Financial scams that target seniors are all too common—and they often end tragically. In one of the most recent examples, the Securities and Exchange Commission is charging a couple in Florida with using a charitable-gift-annuity scheme to cheat seniors out of $75 million.
The alleged perpetrators, a husband and wife team, persuaded older investors to exchange stocks, annuities, real estate and cash for a charitable-gift annuity that would supposedly make charitable payments for the remainder of the client’s life, according to the SEC. Seniors were led to believe they’d be making a difference by, for instance, helping to fight AIDS in Zambian orphans.
Fleecing their victims, the pair allegedly paid themselves more than $1.1 million in salary and commissions, and made hundreds of thousands of dollars worth of unauthorized payments to boot, the SEC says. The husband in the case, Richard K. Olive, is already facing criminal charges of mail fraud, wire fraud and money laundering in a previous charitable-gift annuity scheme.
It’s a sad fact of life that fraudsters have always preyed on the elderly. Now, brain researchers at UCLA are gaining a clearer understanding of exactly what it is that makes seniors so vulnerable. A recent study focused on an area of the brain known as the insular cortex. That region is supposed to register an emotional reaction of disgust when we’re approached by an untrustworthy, shifty-looking person. Using magnetic resonance imaging, the researchers found that, when people in their 20s are shown pictures of dubious-looking characters, their insular cortex started lighting up. In older people, though, such signals were absent: That part of the brain’s warning system was simply dormant.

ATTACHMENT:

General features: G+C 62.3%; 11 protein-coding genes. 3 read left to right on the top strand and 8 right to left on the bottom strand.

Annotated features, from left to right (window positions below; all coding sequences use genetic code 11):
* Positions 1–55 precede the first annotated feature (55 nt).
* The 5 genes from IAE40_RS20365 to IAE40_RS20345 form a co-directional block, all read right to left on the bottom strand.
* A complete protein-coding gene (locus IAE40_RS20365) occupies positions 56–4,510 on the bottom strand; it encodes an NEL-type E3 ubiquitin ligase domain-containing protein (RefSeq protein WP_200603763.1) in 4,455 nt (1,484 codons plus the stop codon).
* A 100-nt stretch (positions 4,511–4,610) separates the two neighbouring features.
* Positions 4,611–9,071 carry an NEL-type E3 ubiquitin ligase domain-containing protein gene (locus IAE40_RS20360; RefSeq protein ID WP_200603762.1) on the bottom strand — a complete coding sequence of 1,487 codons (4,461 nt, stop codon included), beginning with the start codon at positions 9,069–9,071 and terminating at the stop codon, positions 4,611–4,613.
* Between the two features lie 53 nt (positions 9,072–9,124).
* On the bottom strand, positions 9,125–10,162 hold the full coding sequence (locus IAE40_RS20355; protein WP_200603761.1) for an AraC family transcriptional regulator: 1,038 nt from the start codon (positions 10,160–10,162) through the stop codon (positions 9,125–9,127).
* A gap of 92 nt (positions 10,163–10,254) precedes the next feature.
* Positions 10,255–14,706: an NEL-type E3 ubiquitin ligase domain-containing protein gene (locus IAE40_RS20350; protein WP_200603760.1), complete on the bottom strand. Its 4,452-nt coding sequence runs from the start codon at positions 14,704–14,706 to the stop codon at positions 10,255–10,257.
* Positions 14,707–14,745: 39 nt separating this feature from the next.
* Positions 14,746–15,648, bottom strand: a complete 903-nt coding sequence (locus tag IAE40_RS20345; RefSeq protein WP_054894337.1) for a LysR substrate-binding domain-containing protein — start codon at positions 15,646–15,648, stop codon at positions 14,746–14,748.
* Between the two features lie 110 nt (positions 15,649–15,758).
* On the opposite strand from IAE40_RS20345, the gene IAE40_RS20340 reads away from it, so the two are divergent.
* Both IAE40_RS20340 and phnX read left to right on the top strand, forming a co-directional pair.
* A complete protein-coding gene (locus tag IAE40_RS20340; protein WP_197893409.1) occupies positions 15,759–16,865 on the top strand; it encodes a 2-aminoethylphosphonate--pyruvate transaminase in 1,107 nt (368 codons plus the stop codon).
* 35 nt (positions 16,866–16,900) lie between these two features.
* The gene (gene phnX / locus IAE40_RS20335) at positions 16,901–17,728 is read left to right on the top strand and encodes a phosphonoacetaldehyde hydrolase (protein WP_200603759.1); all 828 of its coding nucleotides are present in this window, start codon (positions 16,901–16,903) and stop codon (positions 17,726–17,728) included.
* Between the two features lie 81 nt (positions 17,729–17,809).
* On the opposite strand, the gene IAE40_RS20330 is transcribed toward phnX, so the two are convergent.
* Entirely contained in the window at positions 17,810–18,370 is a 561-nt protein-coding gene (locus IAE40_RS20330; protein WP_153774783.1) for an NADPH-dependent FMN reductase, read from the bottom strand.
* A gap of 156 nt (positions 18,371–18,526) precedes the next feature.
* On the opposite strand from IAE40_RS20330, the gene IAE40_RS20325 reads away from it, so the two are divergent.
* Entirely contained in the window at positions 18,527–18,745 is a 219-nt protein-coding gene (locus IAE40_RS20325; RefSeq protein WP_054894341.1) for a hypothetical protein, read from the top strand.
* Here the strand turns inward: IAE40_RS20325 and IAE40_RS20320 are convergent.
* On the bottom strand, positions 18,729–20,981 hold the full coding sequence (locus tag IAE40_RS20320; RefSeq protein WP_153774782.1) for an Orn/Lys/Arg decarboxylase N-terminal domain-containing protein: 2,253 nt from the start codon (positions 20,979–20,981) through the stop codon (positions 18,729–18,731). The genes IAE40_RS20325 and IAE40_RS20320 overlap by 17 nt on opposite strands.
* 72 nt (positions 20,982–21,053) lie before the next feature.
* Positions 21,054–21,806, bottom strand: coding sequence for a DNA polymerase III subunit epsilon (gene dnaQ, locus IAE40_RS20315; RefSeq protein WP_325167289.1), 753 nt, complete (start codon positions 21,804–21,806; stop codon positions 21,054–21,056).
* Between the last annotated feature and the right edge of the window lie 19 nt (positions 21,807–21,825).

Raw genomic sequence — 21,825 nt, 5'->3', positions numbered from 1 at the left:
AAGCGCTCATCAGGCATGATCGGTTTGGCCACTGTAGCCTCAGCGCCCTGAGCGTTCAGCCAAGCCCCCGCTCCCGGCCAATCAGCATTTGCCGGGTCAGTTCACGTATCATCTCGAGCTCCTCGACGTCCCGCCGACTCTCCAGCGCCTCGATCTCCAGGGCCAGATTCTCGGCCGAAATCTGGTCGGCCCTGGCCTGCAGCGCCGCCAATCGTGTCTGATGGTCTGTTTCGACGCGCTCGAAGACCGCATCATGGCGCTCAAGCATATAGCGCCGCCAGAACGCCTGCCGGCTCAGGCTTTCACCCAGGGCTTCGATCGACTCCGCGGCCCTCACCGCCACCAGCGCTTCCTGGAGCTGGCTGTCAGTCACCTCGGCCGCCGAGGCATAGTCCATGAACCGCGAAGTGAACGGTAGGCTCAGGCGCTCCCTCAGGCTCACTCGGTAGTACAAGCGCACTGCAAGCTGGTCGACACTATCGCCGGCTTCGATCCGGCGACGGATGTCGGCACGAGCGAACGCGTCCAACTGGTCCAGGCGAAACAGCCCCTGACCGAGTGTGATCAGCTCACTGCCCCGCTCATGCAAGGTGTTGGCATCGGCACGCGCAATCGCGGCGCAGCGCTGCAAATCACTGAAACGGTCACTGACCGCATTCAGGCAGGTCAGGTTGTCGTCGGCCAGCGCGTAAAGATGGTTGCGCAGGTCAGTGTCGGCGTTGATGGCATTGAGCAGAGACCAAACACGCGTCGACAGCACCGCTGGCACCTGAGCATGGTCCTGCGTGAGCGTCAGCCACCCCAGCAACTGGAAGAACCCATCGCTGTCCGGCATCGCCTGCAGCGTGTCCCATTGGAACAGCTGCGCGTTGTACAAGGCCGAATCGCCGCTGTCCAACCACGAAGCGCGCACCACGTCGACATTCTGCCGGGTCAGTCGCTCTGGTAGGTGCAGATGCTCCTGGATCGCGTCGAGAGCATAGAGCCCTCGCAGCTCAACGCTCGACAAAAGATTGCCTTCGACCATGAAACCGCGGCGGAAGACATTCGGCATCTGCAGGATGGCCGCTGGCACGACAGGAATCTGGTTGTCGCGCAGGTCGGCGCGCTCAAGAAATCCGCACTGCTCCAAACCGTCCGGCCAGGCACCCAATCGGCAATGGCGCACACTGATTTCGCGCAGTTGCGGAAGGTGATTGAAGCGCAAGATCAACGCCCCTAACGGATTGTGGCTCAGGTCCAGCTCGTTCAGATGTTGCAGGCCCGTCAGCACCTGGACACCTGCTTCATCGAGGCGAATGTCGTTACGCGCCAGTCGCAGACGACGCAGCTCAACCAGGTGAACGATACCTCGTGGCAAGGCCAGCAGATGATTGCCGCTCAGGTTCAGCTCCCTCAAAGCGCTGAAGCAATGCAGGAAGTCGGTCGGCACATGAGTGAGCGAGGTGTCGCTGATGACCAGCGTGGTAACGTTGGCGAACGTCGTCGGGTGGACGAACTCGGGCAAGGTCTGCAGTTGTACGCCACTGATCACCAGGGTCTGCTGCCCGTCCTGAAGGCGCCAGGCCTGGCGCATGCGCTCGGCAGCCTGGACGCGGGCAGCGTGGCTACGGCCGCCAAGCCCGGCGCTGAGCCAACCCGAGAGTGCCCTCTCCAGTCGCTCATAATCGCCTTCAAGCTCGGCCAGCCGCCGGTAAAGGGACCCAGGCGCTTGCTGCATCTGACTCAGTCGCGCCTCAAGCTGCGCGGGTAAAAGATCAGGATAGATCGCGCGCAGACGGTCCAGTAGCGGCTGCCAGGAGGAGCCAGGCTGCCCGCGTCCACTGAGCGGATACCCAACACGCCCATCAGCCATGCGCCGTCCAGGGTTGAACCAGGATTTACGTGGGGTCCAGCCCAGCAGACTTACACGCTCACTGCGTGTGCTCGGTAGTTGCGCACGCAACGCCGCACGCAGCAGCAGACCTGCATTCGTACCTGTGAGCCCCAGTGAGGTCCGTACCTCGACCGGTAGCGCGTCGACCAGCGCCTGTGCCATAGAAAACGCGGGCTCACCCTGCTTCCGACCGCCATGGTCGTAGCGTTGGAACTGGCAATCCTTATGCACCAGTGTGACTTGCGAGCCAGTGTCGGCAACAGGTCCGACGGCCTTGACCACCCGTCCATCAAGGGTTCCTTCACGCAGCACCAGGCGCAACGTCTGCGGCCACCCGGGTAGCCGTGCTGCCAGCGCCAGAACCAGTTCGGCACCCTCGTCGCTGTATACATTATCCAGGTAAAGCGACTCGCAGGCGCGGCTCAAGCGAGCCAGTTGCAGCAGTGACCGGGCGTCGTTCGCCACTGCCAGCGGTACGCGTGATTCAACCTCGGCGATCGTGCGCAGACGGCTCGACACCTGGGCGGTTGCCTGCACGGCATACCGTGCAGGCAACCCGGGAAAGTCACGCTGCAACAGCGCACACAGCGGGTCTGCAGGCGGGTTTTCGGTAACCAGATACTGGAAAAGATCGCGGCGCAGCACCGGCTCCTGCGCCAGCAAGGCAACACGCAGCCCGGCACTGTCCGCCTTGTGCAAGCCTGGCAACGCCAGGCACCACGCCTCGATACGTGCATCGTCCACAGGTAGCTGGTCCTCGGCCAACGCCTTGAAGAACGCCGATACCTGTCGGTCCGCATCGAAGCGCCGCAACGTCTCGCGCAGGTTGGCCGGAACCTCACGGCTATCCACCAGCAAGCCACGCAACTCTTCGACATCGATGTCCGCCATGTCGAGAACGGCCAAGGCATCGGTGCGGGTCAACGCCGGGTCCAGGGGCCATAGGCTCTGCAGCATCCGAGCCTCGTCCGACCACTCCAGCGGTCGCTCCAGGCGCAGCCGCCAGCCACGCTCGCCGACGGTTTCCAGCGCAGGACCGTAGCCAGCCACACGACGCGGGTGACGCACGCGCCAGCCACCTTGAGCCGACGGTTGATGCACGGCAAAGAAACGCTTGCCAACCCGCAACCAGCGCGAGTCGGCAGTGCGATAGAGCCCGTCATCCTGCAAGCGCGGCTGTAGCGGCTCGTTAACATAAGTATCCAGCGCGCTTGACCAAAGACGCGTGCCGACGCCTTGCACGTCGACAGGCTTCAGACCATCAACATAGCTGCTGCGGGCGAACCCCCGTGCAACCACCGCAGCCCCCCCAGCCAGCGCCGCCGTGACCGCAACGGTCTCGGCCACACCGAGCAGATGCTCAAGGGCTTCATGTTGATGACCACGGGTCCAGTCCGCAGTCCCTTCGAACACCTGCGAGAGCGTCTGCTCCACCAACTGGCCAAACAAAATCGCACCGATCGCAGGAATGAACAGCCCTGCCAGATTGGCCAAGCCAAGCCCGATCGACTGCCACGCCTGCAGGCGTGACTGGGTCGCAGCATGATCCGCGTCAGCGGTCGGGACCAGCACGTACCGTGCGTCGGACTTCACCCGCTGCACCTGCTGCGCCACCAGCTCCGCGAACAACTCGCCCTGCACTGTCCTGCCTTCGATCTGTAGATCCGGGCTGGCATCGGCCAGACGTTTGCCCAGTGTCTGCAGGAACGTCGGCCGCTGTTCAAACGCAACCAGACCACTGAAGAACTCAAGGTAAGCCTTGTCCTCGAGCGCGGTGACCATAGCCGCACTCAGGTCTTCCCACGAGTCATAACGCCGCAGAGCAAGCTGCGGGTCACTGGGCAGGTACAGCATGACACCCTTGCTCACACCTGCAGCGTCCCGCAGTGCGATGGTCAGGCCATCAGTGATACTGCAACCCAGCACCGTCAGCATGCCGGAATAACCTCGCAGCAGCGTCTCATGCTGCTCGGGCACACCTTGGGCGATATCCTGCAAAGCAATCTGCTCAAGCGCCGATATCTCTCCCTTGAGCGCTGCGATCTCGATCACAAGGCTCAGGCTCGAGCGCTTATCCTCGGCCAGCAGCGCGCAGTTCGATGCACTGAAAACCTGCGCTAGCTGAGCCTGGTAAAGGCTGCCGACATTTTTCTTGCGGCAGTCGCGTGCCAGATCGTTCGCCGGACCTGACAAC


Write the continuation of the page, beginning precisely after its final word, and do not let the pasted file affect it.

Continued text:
The upshot of the study: To seniors, the bad guys may not appear to be bad guys. And when the “uh-oh” gut reaction abandons us, scammers can too often gain seniors’ trust. Unfortunately, criminals may be about to enter a bull market for scamming seniors. That’s because 70 million baby boomers have begun to retire, and more and more of them are personally handling their own retirement investing. Scammers are well aware of this, and they surely see a bumper crop of opportunity.
It’s up to all of us to try to protect parents and grandparents. One of the best ways to stay safe, of course, is to use the expertise of a professional. Seniors—and anyone else for that matter, should always have a qualified advisor, attorney, CPA or other professional review any kind of financial pitch they receive. Finally, if you are a client, and you think your parents may be falling for a fishy deal—let your own advisor, attorney or CPA have a look. That simple step could save your parents or other seniors you care about untold grief.